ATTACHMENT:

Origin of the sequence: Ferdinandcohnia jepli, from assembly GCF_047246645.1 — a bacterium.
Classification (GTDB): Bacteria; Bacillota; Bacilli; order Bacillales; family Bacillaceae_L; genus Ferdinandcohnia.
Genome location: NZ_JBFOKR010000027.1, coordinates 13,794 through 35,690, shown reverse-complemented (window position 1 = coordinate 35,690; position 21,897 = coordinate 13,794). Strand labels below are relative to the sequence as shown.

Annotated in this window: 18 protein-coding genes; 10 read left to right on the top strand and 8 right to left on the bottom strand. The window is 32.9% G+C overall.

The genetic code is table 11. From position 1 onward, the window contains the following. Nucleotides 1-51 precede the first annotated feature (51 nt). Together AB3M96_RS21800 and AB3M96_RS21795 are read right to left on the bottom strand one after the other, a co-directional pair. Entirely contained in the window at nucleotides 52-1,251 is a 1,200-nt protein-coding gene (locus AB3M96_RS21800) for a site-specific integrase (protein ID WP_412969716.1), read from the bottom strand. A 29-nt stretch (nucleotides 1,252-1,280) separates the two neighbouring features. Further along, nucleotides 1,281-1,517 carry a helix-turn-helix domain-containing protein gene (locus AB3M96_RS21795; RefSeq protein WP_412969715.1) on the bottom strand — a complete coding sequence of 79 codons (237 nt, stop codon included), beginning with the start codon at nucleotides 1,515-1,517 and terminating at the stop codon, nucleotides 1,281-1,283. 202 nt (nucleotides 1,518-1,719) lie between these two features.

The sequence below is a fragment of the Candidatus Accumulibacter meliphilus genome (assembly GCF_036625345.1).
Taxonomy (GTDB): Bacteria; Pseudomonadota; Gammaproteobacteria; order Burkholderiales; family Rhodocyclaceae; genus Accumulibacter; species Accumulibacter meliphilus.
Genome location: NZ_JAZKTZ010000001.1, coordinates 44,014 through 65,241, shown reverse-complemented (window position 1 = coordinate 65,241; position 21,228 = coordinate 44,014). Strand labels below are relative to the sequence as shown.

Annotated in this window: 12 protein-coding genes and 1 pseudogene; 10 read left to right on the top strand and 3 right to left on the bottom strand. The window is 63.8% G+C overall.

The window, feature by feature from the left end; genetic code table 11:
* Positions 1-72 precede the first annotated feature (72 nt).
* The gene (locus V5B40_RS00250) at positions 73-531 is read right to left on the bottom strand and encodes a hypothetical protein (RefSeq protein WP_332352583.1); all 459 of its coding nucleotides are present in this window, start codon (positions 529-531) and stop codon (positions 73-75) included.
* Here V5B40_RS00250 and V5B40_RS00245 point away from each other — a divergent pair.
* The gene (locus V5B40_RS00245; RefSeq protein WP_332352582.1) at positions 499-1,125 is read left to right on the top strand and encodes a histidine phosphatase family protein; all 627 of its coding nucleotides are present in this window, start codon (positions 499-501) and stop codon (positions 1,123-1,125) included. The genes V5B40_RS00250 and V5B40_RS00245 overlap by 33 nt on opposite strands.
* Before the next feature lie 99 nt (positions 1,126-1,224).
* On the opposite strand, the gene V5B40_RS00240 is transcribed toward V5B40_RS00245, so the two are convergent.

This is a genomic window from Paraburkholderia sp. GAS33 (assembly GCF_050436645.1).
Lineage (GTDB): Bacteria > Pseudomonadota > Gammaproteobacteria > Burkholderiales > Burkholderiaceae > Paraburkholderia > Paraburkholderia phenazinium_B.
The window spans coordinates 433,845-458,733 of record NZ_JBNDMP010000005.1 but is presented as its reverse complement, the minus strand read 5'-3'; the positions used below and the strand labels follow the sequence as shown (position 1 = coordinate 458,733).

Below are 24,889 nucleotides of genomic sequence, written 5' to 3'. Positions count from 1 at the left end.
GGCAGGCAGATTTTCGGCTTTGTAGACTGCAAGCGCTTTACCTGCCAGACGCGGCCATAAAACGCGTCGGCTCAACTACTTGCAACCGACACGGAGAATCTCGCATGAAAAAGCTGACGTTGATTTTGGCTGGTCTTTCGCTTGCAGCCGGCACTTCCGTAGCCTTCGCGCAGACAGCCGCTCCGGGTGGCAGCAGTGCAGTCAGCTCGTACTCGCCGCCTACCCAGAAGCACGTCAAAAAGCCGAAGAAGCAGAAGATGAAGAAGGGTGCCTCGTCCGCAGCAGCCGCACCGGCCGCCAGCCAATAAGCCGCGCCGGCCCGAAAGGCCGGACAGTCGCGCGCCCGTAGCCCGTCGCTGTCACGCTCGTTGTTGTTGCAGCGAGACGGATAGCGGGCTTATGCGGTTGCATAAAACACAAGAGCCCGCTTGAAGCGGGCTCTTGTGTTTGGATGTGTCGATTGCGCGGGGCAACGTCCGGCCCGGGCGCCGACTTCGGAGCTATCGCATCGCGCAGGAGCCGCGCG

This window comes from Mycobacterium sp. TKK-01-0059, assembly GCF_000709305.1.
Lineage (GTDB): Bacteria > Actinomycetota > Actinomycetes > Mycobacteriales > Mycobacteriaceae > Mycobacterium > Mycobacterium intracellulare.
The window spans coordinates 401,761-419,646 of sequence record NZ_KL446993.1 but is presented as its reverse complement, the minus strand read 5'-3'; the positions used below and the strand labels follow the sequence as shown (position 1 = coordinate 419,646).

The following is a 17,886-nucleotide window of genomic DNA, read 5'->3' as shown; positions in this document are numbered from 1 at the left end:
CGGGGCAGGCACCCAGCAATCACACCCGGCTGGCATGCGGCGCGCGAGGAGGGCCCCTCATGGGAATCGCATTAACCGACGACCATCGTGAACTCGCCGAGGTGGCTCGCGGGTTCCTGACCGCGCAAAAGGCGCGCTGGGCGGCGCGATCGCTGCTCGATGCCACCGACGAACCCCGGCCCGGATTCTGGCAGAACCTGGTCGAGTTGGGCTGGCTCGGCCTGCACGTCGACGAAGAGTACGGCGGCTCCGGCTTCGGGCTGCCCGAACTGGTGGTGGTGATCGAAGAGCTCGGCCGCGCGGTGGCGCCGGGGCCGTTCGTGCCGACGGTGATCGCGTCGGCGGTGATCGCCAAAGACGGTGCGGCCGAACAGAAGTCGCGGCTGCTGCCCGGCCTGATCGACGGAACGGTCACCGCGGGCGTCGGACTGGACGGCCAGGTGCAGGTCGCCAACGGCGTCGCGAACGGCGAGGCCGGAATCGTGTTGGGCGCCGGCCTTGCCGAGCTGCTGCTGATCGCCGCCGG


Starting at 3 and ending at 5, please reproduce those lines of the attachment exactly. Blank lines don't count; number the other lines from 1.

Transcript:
Genome location: NZ_JBFOKR010000027.1, coordinates 13,794 through 35,690, shown reverse-complemented (window position 1 = coordinate 35,690; position 21,897 = coordinate 13,794). Strand labels below are relative to the sequence as shown.

Annotated in this window: 18 protein-coding genes; 10 read left to right on the top strand and 8 right to left on the bottom strand. The window is 32.9% G+C overall.

The genetic code is table 11. From position 1 onward, the window contains the following. Nucleotides 1-51 precede the first annotated feature (51 nt). Together AB3M96_RS21800 and AB3M96_RS21795 are read right to left on the bottom strand one after the other, a co-directional pair. Entirely contained in the window at nucleotides 52-1,251 is a 1,200-nt protein-coding gene (locus AB3M96_RS21800) for a site-specific integrase (protein ID WP_412969716.1), read from the bottom strand. A 29-nt stretch (nucleotides 1,252-1,280) separates the two neighbouring features. Further along, nucleotides 1,281-1,517 carry a helix-turn-helix domain-containing protein gene (locus AB3M96_RS21795; RefSeq protein WP_412969715.1) on the bottom strand — a complete coding sequence of 79 codons (237 nt, stop codon included), beginning with the start codon at nucleotides 1,515-1,517 and terminating at the stop codon, nucleotides 1,281-1,283. 202 nt (nucleotides 1,518-1,719) lie between these two features.